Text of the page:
Part 1: Working Capital in Merger & Acquisition Transactions

Part of the Series: Working Capital in Merger & Acquisition Transactions

An Expert View

John C. Simons Partner

In this segment, we are going to review why working capital is included in a business when it is sold.

Almost all Buyers propose to acquire a business that includes the working capital sufficient to operate the business immediately after closing. The list of Buyers that take this approach includes professional strategic Buyers as well as private equity firms.

The reasons this approach is used is for four principal reasons:

  1. Working capital can be a significant component of the value of a business;
  2. It is difficult for a Buyer to forecast the amount of capital that is required to support the operations of the business – as they often have imperfect information and they are not intimately familiar with the business. Many acquired companies might have liquidity issues just after closing if not for a disciplined approach that provides confidence in the sufficiency of working capital levels at closing;
  3. If well-understood and appropriately constructed, the Buyer and Seller will be indifferent to the working capital ups/downs as well as the timing of the closing of a transaction – leading to higher levels of satisfaction by all sides after closing; and
  4. Eliminates the games that might be played by Buyers or Sellers who might try to advantage themselves if not for such a disciplined process.

Most Buyers will express an interest in buying a business, by suggesting that their proposal is “on a debt free – cash free basis and with sufficient levels of working capital.” This is a common approach whether the transaction is structured as an Asset Purchase or an Equity Purchase. Let’s discuss what this actually means. Just prior to or simultaneous with the closing, the Seller is responsible for repaying the debt of the company and is entitled to all of the cash out of the business, save a small amount of operating cash in some circumstances. So, the business is delivered without any debt and cash, but it is delivered with a sufficient amount of working capital. Typical elements of working capital include current assets (e.g. accounts receivable, inventory and prepaid expenses) as well as current liabilities (e.g. accounts payable and accrued expenses.)

Transaction Stages


Letter of Intent Stage

Agree that WC included in deal. Agree on LTM* or other Method for determining the “Target” Scope, Measurement and other special circumstances. (*Last Twelve Months)


Due Diligence Stage

Set Working Capital “Target” or “PEG”.


Closing Stage

WC estimated for Closing calculations. (Estimated vs. Target)


Post Closing Stage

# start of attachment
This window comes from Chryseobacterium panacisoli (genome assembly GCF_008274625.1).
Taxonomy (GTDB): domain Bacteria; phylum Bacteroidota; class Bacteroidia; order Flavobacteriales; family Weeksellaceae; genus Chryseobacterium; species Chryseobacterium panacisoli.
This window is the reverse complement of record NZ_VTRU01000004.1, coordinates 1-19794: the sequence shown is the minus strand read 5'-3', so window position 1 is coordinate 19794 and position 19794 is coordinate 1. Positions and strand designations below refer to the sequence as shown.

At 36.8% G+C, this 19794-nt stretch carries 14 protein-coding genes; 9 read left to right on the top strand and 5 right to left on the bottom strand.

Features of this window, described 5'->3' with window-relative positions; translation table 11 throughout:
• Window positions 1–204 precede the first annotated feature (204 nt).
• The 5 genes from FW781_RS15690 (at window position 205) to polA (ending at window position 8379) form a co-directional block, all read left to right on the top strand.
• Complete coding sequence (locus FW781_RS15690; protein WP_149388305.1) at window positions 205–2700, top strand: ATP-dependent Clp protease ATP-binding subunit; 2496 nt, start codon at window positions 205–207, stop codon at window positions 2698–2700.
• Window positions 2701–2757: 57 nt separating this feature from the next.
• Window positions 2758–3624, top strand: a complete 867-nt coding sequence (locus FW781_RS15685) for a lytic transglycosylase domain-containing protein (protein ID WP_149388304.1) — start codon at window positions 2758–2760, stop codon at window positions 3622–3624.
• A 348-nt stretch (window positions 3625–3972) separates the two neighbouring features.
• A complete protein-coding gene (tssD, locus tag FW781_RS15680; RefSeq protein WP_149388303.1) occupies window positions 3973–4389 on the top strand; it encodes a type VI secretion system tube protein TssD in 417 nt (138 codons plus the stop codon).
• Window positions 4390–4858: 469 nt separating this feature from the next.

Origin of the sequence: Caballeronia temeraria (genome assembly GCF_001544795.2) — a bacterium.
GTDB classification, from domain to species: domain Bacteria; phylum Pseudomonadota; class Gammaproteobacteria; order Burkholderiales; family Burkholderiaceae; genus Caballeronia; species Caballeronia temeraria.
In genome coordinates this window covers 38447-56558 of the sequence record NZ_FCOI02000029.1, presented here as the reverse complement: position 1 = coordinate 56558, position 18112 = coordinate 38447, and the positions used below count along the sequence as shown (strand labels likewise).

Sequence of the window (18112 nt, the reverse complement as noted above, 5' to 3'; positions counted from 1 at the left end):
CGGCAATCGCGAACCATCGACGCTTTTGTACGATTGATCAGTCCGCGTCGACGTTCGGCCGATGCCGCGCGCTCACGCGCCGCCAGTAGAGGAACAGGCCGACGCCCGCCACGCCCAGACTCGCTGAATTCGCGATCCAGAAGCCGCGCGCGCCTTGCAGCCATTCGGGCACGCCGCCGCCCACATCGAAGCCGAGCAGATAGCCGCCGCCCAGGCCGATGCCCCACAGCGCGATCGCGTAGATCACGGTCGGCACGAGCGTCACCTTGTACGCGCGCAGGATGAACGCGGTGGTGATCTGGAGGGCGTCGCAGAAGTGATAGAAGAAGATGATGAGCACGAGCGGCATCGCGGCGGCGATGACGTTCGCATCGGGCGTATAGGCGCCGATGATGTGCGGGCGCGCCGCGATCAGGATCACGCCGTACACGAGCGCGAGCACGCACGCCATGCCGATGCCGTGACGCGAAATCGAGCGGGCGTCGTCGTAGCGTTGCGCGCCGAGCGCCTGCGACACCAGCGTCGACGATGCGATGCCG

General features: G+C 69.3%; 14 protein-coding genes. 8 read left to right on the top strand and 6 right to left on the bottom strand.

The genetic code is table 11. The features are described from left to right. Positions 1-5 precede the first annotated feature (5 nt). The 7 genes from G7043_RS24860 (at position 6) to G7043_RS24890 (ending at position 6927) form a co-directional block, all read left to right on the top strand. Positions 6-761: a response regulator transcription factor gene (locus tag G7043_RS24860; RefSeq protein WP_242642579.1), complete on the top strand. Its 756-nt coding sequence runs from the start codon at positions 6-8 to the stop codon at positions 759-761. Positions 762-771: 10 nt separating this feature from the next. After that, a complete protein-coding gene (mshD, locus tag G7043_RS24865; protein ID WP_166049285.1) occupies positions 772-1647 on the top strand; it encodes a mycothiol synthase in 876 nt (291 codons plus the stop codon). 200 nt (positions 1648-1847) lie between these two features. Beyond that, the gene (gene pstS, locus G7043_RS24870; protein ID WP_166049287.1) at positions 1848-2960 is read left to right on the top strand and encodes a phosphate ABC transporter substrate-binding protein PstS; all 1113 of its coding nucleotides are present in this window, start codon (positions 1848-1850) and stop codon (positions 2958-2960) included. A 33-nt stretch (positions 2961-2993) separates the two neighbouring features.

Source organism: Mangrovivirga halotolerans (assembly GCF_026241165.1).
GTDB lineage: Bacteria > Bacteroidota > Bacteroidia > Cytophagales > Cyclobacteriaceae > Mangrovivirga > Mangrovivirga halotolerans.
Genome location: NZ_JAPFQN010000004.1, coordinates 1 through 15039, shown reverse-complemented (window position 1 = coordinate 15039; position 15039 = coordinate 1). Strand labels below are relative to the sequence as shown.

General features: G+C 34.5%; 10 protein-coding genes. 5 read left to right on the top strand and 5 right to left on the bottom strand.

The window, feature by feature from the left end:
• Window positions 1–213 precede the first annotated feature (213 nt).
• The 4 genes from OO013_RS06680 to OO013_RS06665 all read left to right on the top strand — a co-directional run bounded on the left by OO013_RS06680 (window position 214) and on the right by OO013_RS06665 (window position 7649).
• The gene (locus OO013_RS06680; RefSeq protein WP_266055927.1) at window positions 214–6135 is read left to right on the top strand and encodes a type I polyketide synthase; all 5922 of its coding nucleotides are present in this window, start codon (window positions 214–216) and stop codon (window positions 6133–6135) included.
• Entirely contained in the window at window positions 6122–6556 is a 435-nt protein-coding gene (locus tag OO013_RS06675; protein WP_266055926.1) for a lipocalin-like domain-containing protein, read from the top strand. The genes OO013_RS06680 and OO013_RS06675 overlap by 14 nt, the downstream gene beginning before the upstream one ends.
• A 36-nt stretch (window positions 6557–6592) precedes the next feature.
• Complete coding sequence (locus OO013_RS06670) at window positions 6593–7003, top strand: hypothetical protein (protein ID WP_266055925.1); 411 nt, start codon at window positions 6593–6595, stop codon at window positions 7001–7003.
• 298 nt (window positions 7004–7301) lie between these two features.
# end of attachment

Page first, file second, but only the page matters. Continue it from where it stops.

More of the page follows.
Within 60-120 days of Closing, WC Reconcilliation Process. (Actual Received vs.Target)


Settlement Stage

After Agreement on Reconciliation, $ Settled between Parties.

The benefit of this approach for the Seller is that if the business increases its net working capital, a positive purchase price adjustment occurs in the reconciliation process. (This can be particularly important as in many cases the working capital of a growing or profitable business may increase during the 3 months covered by the exclusivity period of an LOI.) Or, if the business reduces its net working capital but increases cash, the increased net cash retained by the Seller would effectively offset the negative purchase price adjustment.

For the Buyer, the benefit of this approach is that there is predictability. In the event that net working capital delivered is less than anticipated, the purchase price is adjusted down in the reconciliation process. In the event that more net working capital is delivered at closing than is anticipated, the Buyer received more value for the higher level of net assets delivered and the purchase price is adjusted upwards in the reconciliation process.

Without an agreement on working capital, you can imagine that all sorts of bad behavior can occur in M&A transactions by parties who try to advantage themselves once the terms have been negotiated. Here are some examples:

  • Buyers who try to be clever about how to determine the Target to their advantage
  • Sellers who might accelerate the collection of accounts receivable just prior to closing
  • Sellers who might extend payments to vendors just prior to closing
  • Sellers who might work-down inventory levels to bare-bones levels just prior to closing

Without an agreement on working capital, you can imagine that all sorts of bad behavior can occur in M&A transactions by parties who try to advantage themselves.

Realizing Full Value

Corporate Fuel helps successful businesses address the challenges of growth.

Read our case studies

Stay informed.

Sign up for our mailing list to get Corporate Fuel and industry news delivered to your inbox.


10 East 40th Street
Suite 3210
New York, NY 10016


Phone: 212.260.2743
Fax: 212.260.2748